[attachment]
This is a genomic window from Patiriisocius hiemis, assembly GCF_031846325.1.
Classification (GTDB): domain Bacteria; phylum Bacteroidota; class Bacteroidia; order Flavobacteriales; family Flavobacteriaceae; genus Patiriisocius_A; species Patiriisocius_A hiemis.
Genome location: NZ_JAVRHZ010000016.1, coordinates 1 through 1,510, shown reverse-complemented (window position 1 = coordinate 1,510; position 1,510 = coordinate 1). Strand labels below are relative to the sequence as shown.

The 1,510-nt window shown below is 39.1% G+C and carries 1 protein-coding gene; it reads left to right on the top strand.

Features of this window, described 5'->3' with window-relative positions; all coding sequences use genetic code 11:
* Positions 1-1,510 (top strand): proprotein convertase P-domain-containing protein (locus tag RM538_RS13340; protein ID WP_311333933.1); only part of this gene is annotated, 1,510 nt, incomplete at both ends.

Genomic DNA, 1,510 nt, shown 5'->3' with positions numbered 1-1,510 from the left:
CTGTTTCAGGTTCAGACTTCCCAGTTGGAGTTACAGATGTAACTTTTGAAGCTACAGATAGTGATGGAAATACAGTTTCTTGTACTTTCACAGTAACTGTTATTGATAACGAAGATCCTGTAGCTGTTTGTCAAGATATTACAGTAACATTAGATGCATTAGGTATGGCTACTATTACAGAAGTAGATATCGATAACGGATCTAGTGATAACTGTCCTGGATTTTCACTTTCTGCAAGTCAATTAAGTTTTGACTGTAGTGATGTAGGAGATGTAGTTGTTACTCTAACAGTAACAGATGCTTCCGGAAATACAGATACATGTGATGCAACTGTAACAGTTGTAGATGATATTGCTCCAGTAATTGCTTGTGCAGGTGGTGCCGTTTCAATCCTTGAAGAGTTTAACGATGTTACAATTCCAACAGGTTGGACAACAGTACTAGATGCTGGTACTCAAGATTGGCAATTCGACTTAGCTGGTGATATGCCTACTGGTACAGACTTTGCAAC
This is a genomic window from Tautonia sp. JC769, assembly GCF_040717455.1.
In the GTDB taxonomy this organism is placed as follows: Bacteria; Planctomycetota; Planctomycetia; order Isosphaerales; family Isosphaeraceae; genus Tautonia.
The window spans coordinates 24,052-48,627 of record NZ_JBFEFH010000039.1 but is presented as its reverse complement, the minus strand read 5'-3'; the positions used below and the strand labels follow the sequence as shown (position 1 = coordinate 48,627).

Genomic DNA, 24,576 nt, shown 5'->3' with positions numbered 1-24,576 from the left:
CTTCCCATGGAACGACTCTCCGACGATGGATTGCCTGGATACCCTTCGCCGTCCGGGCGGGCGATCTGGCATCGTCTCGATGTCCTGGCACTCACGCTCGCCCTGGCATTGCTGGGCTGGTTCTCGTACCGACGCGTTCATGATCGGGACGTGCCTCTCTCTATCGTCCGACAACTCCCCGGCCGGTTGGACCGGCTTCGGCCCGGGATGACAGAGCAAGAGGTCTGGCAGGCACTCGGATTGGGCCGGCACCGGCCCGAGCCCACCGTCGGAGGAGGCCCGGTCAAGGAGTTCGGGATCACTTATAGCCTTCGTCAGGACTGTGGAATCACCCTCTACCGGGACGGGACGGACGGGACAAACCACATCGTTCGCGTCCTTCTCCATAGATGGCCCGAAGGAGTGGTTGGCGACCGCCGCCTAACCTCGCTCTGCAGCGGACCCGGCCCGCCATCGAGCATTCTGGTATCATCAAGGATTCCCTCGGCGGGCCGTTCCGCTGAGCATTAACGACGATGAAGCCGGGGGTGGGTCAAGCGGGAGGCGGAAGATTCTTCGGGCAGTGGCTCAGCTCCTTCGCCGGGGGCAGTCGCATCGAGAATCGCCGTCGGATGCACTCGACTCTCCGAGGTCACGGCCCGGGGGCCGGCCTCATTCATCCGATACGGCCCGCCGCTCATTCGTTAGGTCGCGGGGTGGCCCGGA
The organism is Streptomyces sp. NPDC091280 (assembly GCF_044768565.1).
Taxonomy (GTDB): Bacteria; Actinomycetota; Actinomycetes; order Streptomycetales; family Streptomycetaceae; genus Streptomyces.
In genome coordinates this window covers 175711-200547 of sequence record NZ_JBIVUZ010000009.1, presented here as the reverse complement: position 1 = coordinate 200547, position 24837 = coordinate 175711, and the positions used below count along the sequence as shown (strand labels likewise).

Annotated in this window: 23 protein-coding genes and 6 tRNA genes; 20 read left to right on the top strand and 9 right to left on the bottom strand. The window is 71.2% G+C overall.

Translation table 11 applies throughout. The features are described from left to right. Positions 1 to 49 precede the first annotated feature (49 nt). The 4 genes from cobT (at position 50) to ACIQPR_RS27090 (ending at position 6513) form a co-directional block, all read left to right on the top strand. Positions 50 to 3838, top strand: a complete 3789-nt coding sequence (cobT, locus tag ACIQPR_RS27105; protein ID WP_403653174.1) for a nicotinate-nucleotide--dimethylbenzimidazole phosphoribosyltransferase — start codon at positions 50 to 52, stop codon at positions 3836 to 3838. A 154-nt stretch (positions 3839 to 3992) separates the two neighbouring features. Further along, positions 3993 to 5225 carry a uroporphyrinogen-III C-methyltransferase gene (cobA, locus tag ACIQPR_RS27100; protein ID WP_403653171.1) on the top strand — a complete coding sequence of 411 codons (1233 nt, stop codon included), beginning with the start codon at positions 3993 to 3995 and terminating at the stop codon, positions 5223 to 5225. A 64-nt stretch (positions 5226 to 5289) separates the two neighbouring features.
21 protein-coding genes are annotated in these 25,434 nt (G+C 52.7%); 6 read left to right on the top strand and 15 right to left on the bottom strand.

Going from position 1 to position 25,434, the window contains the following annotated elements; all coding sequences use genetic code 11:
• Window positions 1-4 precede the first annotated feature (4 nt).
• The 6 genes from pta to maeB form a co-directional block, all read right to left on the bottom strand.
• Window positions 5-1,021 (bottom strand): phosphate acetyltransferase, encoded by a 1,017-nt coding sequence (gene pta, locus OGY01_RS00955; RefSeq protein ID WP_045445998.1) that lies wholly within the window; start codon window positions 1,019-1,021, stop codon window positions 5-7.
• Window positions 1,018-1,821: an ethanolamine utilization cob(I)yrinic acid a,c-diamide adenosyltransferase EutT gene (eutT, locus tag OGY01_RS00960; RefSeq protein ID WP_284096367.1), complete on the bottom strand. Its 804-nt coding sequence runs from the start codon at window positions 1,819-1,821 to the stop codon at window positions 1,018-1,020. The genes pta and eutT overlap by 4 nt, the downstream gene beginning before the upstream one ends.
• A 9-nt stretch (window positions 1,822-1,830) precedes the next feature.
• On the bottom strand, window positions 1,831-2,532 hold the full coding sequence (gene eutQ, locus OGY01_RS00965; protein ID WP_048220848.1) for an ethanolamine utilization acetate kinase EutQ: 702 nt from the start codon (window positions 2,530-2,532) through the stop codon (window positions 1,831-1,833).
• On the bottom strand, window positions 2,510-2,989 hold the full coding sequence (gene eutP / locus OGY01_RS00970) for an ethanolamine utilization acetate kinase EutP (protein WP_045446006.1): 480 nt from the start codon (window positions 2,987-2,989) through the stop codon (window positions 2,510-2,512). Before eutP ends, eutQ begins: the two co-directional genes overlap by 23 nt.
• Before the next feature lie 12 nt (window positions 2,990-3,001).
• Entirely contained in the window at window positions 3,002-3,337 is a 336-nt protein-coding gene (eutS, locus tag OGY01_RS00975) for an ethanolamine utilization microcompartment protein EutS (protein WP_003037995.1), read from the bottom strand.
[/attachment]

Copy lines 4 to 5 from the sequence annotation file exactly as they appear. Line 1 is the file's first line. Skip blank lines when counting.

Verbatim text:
The 1,510-nt window shown below is 39.1% G+C and carries 1 protein-coding gene; it reads left to right on the top strand.

Features of this window, described 5'->3' with window-relative positions; all coding sequences use genetic code 11: